Types of Memory Lapses You Don't Need to Panic About

Research has found that even young people .. Even those in their 20’s, sometimes may not remember why they walked into the kitchen, or wherever… it’s a function of how busy our brains are.


Many of us worry as we get older that any time we forget where we put something or what we were going to do in the kitchen or wherever we headed and then couldn’t remember why we went there, that it must mean we’re heading toward dementia. That’s not the case according to research.


Dr. Laura McWhirter from the Centre for Clinical Brain Sciences, a the University of Edinburgh, explained that “People think if you are starting to forget things — something like misplacing your car keys — that it’s something to worry about. But it’s normal… it’s just a function of how the brain works and how attention works”.


The fact is that our brains’ memory banks get full as we get older, so it’s harder for it to find a stored memory… these types of memory malfunctions are often involved in those times when something is ‘on the tip of my tongue” but we just can’t say it. Experts say you can’t say the word because your memory retrieval button got jammed… it’s technically a process called “blocking”.


The scientific explanation for those momentary memory blanks is that we’re not paying attention to what we’re doing when we put the phone down, or perhaps even on why we were heading to the kitchen if we were also talking or thinking about something else….if we don’t create awareness or memory of the action we just did (get someone’s phone number) or what we planned to do in the kitchen instead of finishing our conversation with someone else at the same time… our brain simply doesn’t create a memory. The experts point out if we paid attention to everything around us our brain would be overwhelmed so it tries to help by filtering out anything that seems irrelevant to the brain… which I guess would mean to our laypeople that if we aren't focusing or trying to remember something our brain may very well decide it’s not important so it doesn't make a memory of it.


And why don’t we remember events from long ago very well any more? It’s due to “transience”, or as it’s sometimes called “use it or lose it”… in this kind of memory loss it’s the brain clearing out older memories to make room for newer ones… so older memories fade over time. So experts advise deliberately recalling an important or special event you don’t ever want to forget by recalling it at regular intervals so it won’t be lost over time.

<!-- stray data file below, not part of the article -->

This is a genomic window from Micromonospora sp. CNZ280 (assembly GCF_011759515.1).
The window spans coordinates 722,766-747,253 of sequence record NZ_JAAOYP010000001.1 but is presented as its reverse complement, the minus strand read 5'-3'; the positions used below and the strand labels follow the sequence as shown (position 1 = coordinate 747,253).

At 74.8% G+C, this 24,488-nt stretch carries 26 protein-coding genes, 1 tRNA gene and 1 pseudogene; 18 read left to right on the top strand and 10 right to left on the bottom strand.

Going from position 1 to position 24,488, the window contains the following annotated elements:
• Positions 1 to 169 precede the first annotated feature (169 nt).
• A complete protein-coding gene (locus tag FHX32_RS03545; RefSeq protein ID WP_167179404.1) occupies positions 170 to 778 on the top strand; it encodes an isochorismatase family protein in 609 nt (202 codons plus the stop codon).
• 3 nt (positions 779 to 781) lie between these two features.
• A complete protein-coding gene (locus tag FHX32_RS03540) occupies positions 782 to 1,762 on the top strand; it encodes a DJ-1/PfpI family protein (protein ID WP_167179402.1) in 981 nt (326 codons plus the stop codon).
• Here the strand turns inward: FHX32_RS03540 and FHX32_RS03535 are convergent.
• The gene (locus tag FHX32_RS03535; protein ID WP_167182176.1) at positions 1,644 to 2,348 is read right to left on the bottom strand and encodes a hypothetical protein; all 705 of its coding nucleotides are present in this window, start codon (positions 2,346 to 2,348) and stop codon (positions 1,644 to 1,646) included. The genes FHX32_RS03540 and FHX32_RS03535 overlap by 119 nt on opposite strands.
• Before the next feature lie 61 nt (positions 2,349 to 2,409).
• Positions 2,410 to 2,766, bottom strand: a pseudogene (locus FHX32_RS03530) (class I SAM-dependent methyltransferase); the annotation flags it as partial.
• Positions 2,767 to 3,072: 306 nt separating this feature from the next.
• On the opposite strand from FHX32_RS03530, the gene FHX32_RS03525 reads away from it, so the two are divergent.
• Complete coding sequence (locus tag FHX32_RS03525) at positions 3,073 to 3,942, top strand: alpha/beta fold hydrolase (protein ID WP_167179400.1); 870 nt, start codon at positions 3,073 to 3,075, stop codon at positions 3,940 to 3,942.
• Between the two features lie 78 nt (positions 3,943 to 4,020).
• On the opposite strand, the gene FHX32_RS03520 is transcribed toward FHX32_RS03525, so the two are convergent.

Here’s another piece of information that may be comforting to know… as we age connections between neurons weaken, and that causes a lot of the barrage of info we get every day to erase other items in our short-term memory. That’s why we might forget the name of someone we were just introduced to seconds before we can’t remember their name. If you want to remember new information like that, the experts say to repeat it to yourself over and over again.


And even younger people can take heart in all this information because studies have found even people in their 20’s can experience these same types of memory issues. One study found that a fourth of 124 healthy people with an average age of 23 rated their memories as being “fair” or “poor”… since all the issues detailed here to explain why memory difficulties become noticeable as we age, also explain why younger people have some of the same problems… given the amount of “information overload” we all seem to live with these days, that shouldn’t surprise us, or worry us.


Years ago we read that if you can’t remember where your keys are, that doesn’t mean you are on your way to dementia.. But if you see your car keys and don’t know what they’re for, it may indicate you should get your memory tested and see what’s causing that.. If it is a real problem, it’s much better to discover it and deal with it sooner rather than later. And obviously if a person is starting to have a lot more memory problems, it’s best to check that out earlier rather than later as well. But isn’t it nice to know that all the common memory lapses discussed here are no reason to panic?

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